The best way to learn the many meanings of the word "direction"

I had my quarter-life crisis at 21. So, like countless rudderless youth before me, I decided to take a road trip, my first ever by myself, up the Pacific coast from L.A. to Seattle.

I learned many things during those two weeks. Like that you have to pay a premium to rent a car if you’re under 25, which might wipe out much of your savings and require a humbling call home. Or that if you don’t make reservations in high season, your car may be the only vacant room for many miles. I learned that camping alone in a deserted campground by the Pacific ocean sounds romantic, but that if you let your mind wander back to the Blair Witch Project even once, you’ll spend the night in deep realization that it’s a lot scarier when you’re not in the theater. On the upside, it taught me that spending 24 hours alone won’t turn you into Jack from The Shining.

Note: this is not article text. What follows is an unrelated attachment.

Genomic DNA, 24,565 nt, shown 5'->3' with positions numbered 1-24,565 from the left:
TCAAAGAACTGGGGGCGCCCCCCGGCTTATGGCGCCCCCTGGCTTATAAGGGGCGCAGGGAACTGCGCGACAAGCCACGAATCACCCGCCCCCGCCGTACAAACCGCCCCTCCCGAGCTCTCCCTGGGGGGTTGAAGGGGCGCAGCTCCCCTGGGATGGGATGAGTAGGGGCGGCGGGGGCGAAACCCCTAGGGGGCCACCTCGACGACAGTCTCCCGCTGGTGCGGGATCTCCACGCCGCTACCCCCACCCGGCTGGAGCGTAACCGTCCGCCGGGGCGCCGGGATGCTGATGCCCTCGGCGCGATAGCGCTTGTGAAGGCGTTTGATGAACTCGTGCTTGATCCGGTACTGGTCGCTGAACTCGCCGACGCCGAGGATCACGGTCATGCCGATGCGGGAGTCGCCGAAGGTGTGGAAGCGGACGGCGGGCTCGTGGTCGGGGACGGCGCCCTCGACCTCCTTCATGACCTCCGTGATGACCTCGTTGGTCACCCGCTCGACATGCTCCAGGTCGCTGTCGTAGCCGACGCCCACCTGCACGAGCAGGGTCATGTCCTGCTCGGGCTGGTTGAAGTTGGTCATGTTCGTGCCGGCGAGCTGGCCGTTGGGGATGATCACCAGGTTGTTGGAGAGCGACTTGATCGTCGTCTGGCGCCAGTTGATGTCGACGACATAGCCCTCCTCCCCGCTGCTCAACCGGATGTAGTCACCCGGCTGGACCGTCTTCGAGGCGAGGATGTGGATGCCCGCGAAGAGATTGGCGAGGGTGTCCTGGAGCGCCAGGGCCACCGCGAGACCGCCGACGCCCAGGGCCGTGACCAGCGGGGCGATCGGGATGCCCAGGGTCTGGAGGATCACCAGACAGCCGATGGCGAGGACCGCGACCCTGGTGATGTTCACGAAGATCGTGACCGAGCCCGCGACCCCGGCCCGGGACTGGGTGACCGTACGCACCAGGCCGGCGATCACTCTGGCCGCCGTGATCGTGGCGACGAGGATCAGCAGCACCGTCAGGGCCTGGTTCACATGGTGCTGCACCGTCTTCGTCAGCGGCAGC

There were also a thousand tiny freedoms: Blackberry milk shakes for dinner. Running on cold sand as the sun began to warm the world. Writing for hours, the way I did as a kid. I discovered that as an adult my time was my own to shape, stretch, fill, and savor, and I reveled in it.

And the coast—Santa Barbara’s bougainvillea-brightened streets, the fog-softened edges of Big Sur—was my copilot. When I think back to that time, landscapes pop up like images in a vintage View-Master reel.

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A solo road trip provides you with total car DJ rights, yes, but also time to realize that maybe you want to go back to school for journalism (which is what I eventually did). I by no means had it all figured out when I crossed the border into Washington, but I did, finally, have a sense of direction. 

>>Next: I Meditated on the Plains of Kansas.